Navigating the political landscape can be a precarious endeavor, especially considering the tendency of shrewd politicians to discard artists and entertainers once their electoral purposes have been served.
Renowned rapper Denis Kaggia, widely known as DNA, recently touched on this saying that as much as Kenyan artists dream to headline campaigns, they need to understand that it has positives and negatives.
The rapper unveiled the truth behind the misconceptions surrounding the earnings from his hit song ‘Banjuka’ during the late Mwai Kibaki’s campaigns. In an interview on the CTA show, DNA revealed the actual figures and the challenges he confronted due to false reports.
Providing insights into the financial aspects of his involvement in the Kibaki campaign, DNA stated:
“I had high hopes for the Kibaki campaign because it presented an opportunity for substantial business. We embarked on road shows across Kenya, and they compensated us with Sh7 million. However, my take-home was only Sh2.5 million.”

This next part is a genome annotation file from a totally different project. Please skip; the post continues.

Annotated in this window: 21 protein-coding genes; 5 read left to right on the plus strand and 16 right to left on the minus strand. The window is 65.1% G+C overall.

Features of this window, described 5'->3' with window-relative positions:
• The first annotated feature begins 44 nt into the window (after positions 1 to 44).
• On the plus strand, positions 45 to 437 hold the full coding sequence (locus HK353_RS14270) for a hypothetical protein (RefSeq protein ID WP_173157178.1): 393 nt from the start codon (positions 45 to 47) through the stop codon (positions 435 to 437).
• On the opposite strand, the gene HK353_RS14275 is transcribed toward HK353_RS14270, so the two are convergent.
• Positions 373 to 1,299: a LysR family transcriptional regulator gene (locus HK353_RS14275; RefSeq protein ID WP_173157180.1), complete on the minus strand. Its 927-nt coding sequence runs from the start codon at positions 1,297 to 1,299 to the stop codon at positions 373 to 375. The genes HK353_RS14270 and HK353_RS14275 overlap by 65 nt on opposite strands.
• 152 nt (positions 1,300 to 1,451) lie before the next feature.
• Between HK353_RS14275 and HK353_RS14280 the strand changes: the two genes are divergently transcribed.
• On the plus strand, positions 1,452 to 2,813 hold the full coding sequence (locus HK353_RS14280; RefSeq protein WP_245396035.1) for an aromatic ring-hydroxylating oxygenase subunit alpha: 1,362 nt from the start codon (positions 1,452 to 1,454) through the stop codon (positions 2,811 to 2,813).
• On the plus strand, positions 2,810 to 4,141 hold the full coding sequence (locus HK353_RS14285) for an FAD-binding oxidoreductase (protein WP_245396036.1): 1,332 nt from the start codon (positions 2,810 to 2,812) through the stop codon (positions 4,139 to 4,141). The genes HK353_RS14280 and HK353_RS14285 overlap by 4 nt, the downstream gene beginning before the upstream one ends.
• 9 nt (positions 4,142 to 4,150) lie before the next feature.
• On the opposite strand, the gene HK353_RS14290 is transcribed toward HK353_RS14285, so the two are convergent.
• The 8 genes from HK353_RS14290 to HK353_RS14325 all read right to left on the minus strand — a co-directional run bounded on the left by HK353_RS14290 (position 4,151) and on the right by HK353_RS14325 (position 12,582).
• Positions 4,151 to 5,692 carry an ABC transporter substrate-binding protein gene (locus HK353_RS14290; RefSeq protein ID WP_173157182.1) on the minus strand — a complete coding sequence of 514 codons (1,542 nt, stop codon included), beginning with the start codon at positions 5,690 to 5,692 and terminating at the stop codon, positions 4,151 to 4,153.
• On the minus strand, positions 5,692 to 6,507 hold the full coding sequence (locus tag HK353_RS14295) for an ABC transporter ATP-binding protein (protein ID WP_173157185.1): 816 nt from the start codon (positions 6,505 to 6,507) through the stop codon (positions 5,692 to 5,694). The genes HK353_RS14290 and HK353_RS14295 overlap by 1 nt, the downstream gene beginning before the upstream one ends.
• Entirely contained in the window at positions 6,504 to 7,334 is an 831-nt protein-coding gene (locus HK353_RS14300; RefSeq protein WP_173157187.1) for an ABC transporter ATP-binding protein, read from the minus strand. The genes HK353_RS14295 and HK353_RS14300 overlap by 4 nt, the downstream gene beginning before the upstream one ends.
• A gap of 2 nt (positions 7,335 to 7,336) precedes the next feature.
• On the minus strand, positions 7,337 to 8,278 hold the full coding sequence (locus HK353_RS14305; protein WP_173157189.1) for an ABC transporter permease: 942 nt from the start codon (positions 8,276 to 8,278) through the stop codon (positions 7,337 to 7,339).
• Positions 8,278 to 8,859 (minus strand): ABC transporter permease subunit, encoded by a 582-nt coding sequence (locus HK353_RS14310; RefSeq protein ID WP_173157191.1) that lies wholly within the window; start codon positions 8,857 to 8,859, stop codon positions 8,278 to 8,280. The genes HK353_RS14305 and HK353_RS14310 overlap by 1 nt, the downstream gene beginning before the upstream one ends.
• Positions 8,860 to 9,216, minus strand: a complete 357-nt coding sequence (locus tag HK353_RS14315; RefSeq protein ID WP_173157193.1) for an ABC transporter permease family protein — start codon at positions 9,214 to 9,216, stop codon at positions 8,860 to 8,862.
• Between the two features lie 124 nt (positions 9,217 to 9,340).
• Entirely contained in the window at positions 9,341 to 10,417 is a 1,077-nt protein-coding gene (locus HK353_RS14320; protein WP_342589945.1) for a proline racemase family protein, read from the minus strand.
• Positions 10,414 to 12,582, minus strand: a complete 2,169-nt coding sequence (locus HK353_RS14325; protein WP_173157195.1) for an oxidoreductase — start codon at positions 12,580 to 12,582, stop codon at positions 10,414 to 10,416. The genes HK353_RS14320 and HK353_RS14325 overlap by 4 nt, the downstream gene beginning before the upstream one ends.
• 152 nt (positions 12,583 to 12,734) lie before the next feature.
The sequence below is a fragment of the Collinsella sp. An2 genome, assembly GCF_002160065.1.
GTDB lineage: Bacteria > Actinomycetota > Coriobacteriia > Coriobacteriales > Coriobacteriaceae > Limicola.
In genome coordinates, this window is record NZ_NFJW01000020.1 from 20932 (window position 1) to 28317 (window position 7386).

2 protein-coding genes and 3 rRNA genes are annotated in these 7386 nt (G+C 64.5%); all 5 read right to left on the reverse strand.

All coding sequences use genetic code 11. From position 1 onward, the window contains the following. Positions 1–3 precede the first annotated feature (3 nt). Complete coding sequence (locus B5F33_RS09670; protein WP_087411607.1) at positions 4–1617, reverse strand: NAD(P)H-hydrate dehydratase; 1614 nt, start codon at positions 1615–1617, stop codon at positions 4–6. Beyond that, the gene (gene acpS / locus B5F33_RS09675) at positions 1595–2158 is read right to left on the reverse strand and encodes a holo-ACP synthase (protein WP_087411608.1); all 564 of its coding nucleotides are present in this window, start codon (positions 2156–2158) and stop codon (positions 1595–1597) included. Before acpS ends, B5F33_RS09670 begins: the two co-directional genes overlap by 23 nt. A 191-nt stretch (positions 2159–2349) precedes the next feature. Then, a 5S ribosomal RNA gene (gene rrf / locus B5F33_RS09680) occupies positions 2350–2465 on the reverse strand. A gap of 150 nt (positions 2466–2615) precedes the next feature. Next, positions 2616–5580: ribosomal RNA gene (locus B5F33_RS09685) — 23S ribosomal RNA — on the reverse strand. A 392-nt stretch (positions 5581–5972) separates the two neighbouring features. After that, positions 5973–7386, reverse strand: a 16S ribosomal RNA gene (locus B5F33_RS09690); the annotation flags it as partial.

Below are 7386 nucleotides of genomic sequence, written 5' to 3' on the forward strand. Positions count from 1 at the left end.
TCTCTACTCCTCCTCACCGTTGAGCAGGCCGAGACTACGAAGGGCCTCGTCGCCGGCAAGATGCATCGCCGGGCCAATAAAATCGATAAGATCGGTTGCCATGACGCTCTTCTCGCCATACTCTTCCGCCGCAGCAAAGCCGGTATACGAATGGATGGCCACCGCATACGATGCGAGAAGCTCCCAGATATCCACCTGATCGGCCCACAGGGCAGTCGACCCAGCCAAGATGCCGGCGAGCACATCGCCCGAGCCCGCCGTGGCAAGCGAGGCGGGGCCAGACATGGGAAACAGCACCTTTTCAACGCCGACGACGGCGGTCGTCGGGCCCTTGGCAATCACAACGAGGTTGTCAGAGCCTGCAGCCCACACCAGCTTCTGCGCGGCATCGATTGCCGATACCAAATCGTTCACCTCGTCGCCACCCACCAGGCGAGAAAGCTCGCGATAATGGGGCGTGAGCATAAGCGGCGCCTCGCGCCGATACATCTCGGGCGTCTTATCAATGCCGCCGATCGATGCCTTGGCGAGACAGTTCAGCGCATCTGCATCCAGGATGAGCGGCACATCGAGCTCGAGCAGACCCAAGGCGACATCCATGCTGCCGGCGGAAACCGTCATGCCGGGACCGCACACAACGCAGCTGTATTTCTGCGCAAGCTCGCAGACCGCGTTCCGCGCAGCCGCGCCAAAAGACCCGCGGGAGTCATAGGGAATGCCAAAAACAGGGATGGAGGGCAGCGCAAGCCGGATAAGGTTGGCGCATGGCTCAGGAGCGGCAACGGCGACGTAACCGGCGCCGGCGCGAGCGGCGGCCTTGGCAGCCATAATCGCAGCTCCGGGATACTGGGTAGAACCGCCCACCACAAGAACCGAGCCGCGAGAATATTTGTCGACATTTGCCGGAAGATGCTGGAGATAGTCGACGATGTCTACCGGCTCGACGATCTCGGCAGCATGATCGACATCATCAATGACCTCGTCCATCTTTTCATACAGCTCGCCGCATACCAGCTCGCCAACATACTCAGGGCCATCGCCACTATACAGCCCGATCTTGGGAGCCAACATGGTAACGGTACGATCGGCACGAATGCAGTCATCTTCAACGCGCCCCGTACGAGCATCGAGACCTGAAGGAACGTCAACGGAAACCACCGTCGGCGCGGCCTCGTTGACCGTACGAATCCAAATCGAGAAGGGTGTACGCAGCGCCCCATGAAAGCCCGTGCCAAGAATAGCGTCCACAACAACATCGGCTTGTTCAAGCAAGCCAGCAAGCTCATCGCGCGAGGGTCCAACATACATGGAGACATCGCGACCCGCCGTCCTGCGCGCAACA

DNA clarified that his life took a chaotic turn when fake reports surfaced, falsely claiming he had been paid Sh30 million.
“Blogs reported that I received Sh30 million. My life spiraled into chaos. It’s bewildering when people think you have Sh30 million in your pocket,” he disclosed.
Contrary to the exaggerated reports, DNA clarified that he only received 2.5 million shillings from the Sh7 million earmarked for the campaign.
Breaking down the figures, he shed light on deductions for a broker and taxes imposed by the Kenya Revenue Authority (KRA).
“I ended up with less than 50% because, within that Sh7 million, there’s a broker, a portion for KRA, and then there’s our share. A significant 30% of that money went to a broker,” he explained.
DNA also emphasized the positive aspects of the campaign, highlighting the valuable connections he established with influential figures in the political sphere.
“I encountered people I wouldn’t have met without this deal, so sometimes you accept being taken advantage of. Payment also took a while. We started doing shows for them, earning 50k to 100k shillings, but this too wasn’t entirely mine as I had to split it with the label. Nevertheless, there were many shows,” he added.